Tuesday, 5 February 2019

Ceisteanna (160)

Lisa Chambers


160. Deputy Lisa Chambers asked the Minister for Finance if sensitivity analysis was conducted on the impact of a hard or no-deal Brexit on budget 2019; if in the event of a no-deal Brexit changes to measures announced in budget 2019 are envisaged; and if he will make a statement on the matter. [5045/19]

Amharc ar fhreagra

Freagraí scríofa (Ceist ar Finance)

My Department’s Budget 2019 forecasts incorporate, as a central scenario, that the UK will make an ‘orderly’ exit from the EU. This would involve a transition period being agreed that extends or replicates existing frameworks until end-2020, i.e. the UK is assumed to remain in the single market and customs union during this period. From 2021 onwards, the baseline forecasts assume that the EU and UK will conclude a free trade agreement.

The impact of this scenario is to lower the level of GDP by almost 2 percentage points over the 2021-2023 period relative to a no-Brexit baseline. This feeds through to the fiscal projections underlying the Budget. The macroeconomic forecasts underpinning the Budget were endorsed by the Irish Fiscal Advisory Council as is legally required.

The section on policy strategy in the Economic and Fiscal Outlook, published as part of Budget 2019, identifies the risk of a disorderly exit and outlines that the policy response should be to enhance the resilience of the economy. Chapter 6 of the same document, on Risk and Sensitivity Analysis, includes Box 5 on alterative Brexit scenarios. This shows that over the medium-term (i.e. after five years) the impact of a disorderly Brexit would be to reduce the level of GDP by around 3¼ percentage points compared with a no-Brexit baseline. It explicitly states that this should be seen as a minimum not a maximum effect.

The Budget 2019 Economic and Fiscal Outlook includes a sensitivity analysis, using the ESRI’s COSMO model, on the impact of a 1% deterioration in global demand on our public finances, as measured through the general government balance. This specific external shock could arise through a number of channels, including through Brexit.

A number of UK studies on the economic impact of Brexit on the UK, published in November last year, subsequent to Budget 2019, have found that it will be more negative than previously assumed. Among these studies was one by the UK National Institute of Economic and Social Research (NIESR), whose previous work on the issue was a key input to the joint Department of Finance ESRI research published in 2016.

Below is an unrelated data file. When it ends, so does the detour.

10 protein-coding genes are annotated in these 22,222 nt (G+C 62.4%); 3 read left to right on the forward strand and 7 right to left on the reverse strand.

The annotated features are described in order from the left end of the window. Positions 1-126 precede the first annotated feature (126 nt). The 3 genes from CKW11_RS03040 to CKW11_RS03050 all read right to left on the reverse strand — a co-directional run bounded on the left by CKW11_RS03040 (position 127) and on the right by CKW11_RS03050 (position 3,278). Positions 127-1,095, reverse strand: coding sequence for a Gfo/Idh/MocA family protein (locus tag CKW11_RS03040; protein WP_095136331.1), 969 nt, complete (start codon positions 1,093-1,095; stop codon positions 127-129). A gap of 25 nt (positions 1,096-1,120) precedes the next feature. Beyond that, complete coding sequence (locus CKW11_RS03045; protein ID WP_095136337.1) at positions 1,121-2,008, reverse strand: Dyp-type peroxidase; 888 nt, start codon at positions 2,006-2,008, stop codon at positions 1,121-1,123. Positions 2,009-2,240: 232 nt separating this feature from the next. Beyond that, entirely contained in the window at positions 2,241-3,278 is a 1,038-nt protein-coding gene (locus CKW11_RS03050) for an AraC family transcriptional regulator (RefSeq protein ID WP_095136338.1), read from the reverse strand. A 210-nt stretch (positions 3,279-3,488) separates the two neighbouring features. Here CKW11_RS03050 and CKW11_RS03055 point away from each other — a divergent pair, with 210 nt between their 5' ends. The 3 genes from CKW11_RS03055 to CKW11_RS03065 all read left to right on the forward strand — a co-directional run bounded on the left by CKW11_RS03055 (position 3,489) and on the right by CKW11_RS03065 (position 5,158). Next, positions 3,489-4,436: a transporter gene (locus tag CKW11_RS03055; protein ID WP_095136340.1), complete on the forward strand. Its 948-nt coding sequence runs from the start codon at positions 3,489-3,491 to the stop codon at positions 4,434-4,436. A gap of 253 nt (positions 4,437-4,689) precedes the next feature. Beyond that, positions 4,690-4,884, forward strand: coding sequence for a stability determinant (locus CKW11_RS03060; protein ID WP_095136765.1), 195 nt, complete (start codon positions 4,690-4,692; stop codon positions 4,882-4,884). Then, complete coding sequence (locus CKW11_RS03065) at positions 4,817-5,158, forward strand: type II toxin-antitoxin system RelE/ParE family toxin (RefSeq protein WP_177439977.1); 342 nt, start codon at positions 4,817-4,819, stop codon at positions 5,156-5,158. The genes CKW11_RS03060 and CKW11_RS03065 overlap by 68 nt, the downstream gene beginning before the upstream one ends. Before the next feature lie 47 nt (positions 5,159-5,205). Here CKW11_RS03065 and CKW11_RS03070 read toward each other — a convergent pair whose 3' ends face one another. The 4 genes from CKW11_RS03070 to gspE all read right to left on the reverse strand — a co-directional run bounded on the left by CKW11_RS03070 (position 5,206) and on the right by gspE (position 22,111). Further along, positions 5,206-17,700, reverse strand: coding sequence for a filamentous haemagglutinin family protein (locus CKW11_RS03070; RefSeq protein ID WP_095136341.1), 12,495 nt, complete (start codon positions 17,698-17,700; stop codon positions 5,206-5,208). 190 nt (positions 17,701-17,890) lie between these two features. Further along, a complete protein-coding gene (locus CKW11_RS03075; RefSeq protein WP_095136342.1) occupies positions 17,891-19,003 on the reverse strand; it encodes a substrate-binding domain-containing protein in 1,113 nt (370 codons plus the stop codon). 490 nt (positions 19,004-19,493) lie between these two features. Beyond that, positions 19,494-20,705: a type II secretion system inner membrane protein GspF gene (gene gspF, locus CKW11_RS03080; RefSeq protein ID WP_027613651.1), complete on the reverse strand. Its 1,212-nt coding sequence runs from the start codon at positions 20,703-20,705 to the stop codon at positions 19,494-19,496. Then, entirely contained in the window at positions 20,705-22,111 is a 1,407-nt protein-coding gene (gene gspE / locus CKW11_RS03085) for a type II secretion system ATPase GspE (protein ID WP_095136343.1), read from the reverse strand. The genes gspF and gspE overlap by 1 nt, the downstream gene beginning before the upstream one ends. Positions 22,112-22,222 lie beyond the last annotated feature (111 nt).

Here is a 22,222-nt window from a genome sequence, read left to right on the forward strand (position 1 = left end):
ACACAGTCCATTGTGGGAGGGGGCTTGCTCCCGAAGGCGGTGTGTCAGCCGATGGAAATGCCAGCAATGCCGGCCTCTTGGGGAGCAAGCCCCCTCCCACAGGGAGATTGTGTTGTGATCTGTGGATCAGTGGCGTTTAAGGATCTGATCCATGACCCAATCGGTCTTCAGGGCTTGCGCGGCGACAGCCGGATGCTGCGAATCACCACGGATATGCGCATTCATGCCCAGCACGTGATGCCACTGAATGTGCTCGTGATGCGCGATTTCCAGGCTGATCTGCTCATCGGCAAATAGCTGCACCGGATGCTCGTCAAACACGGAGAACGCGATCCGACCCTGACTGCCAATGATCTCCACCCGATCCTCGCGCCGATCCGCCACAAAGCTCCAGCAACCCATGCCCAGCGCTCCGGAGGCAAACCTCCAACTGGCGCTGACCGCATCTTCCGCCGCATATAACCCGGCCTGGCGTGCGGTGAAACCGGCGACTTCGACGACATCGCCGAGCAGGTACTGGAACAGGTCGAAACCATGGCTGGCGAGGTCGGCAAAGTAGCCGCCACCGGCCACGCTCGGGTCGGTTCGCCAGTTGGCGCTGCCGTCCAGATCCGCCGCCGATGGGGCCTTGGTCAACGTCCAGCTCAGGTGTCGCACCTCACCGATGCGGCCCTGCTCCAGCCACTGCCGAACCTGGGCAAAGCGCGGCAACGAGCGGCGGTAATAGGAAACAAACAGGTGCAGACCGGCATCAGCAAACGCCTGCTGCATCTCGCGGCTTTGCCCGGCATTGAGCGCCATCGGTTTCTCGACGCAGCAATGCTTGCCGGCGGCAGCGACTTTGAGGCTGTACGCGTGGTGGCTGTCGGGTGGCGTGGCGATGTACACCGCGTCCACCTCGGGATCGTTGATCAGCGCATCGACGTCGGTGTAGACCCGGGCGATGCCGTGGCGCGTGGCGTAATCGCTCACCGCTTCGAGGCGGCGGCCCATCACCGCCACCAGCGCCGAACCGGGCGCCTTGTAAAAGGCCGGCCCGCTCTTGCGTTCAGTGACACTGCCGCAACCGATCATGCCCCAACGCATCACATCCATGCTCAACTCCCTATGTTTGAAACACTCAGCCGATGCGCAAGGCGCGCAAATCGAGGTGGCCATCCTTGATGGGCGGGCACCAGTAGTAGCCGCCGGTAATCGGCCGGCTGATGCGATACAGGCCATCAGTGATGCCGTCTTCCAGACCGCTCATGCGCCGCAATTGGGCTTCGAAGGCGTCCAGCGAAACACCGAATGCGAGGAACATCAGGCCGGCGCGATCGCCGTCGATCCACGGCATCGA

My Department is therefore working with the ESRI on a new assessment of the economic and fiscal impact of Brexit on Ireland. This will update the 2016 exercise which has formed the basis of my Department’s forecasts since then. The results will also inform my Department’s next set of macroeconomic forecasts in the Stability Programme Update in April. This is being treated as a priority and the output is expected later this quarter.

Pending completion of the more detailed work currently underway, my Department prepared a preliminary ‘holding’ assessment based on an initial application of the latest UK NIESR estimates, which were made public on the 29 January. The update shows that, over the medium-term, by 2023 the economy would be of the order of 4.25% smaller than the Budget 2019 forecasts, and of the order of 6% lower than a no Brexit baseline.

Further, the preliminary analysis suggests that there would be a sharp deterioration in the public finances, as measured by the general government balance. In 2019 the currently projected broad balance would turn to a deficit of 0.2% of GDP, with a further decline in 2020 – from a surplus of 0.3% of GDP to a deficit of 0.5% of GDP. In the short-term, the appropriate fiscal strategy would be to allow the public finances absorb the shock – the in-built automatic stabilisers will provide the first line of defence for our economy thereby allowing a deficit to occur

Clearly the impact of Brexit upon the economy and the public finances remains highly uncertain. The timing and nature of the UK’s exit remains unclear; calibrating a model to simulate the impact of what is an unprecedented shock is challenging and the phasing-in of the economic impact is uncertain.

As more information becomes available, the Department will update and publish its assessment in the Stability Programme , which will be submitted to the European Commission in April. Additional information will be available at the time of Budget 2020, which will be introduced in October of this year, and this will enable Government to design the appropriate budgetary policy response.